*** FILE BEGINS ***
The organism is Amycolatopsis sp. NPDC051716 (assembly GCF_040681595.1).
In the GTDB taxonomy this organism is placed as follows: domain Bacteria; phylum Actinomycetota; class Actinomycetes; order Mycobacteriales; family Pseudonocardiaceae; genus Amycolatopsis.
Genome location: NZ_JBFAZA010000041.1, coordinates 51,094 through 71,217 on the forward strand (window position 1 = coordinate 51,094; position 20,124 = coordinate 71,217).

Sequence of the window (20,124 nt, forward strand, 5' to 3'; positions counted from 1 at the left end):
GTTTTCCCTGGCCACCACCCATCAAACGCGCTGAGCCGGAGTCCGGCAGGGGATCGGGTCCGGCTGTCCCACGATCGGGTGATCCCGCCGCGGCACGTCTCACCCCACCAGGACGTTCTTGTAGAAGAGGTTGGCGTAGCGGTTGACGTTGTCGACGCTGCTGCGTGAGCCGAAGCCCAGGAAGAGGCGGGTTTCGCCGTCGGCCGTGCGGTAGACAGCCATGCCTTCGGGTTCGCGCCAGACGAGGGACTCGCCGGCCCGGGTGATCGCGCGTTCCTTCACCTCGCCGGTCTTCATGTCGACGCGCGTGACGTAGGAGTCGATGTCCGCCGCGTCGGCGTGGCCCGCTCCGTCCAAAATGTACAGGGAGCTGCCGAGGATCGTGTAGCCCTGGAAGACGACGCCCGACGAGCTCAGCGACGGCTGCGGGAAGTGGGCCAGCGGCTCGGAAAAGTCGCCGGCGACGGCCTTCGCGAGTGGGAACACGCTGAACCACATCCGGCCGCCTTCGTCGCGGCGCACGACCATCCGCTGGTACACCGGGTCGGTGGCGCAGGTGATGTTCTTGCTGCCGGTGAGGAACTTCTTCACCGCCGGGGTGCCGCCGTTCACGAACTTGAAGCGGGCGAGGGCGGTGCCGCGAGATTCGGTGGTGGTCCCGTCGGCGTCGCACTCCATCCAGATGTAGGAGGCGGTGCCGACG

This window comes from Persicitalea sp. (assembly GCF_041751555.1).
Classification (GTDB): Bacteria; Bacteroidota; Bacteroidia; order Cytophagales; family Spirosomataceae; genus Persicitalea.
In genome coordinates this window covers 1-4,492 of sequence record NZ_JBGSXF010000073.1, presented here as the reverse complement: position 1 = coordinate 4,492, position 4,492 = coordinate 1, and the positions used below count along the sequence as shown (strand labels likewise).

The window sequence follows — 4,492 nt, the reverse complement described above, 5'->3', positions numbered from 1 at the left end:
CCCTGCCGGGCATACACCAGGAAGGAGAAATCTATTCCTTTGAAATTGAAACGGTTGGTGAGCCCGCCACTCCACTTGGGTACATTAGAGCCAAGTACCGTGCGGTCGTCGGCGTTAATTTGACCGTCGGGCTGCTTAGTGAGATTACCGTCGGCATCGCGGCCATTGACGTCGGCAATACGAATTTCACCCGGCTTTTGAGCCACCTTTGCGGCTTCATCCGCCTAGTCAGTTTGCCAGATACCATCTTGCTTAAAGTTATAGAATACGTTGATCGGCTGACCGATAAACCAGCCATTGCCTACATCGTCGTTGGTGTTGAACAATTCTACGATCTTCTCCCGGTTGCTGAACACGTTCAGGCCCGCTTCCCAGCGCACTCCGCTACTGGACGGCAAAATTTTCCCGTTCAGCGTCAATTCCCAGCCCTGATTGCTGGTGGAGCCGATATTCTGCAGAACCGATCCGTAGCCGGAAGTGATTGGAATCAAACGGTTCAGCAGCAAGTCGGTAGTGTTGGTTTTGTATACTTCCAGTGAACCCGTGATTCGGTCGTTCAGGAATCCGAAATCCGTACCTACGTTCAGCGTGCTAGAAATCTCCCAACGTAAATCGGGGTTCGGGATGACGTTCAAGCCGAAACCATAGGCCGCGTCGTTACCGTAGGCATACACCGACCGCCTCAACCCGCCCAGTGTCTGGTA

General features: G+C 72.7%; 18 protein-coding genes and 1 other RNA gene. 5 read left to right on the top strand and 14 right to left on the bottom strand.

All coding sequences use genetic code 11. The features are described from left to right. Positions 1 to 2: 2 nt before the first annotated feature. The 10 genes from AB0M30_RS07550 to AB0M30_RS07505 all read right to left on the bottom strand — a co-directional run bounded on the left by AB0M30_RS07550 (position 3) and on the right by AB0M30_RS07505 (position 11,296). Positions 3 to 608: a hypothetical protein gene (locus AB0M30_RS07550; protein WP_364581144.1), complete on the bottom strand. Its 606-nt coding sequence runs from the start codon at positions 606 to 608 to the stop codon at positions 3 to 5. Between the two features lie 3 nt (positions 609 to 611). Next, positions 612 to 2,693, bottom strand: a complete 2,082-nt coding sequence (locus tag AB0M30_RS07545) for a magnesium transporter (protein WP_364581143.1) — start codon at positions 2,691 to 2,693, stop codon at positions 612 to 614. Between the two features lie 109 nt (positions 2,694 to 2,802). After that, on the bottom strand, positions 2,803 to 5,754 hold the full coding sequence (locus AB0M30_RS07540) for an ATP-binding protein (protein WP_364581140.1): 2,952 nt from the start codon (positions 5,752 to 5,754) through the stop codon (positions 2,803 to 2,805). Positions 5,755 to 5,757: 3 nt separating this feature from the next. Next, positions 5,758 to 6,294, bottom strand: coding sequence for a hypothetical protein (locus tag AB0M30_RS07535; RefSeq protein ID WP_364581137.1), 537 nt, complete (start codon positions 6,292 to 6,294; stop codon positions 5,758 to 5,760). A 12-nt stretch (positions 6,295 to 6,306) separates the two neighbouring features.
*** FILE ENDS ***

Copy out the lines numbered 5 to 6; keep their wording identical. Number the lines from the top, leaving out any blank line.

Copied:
GTTTTCCCTGGCCACCACCCATCAAACGCGCTGAGCCGGAGTCCGGCAGGGGATCGGGTCCGGCTGTCCCACGATCGGGTGATCCCGCCGCGGCACGTCTCACCCCACCAGGACGTTCTTGTAGAAGAGGTTGGCGTAGCGGTTGACGTTGTCGACGCTGCTGCGTGAGCCGAAGCCCAGGAAGAGGCGGGTTTCGCCGTCGGCCGTGCGGTAGACAGCCATGCCTTCGGGTTCGCGCCAGACGAGGGACTCGCCGGCCCGGGTGATCGCGCGTTCCTTCACCTCGCCGGTCTTCATGTCGACGCGCGTGACGTAGGAGTCGATGTCCGCCGCGTCGGCGTGGCCCGCTCCGTCCAAAATGTACAGGGAGCTGCCGAGGATCGTGTAGCCCTGGAAGACGACGCCCGACGAGCTCAGCGACGGCTGCGGGAAGTGGGCCAGCGGCTCGGAAAAGTCGCCGGCGACGGCCTTCGCGAGTGGGAACACGCTGAACCACATCCGGCCGCCTTCGTCGCGGCGCACGACCATCCGCTGGTACACCGGGTCGGTGGCGCAGGTGATGTTCTTGCTGCCGGTGAGGAACTTCTTCACCGCCGGGGTGCCGCCGTTCACGAACTTGAAGCGGGCGAGGGCGGTGCCGCGAGATTCGGTGGTGGTCCCGTCGGCGTCGCACTCCATCCAGATGTAGGAGGCGGTGCCGACG

This window comes from Persicitalea sp. (assembly GCF_041751555.1).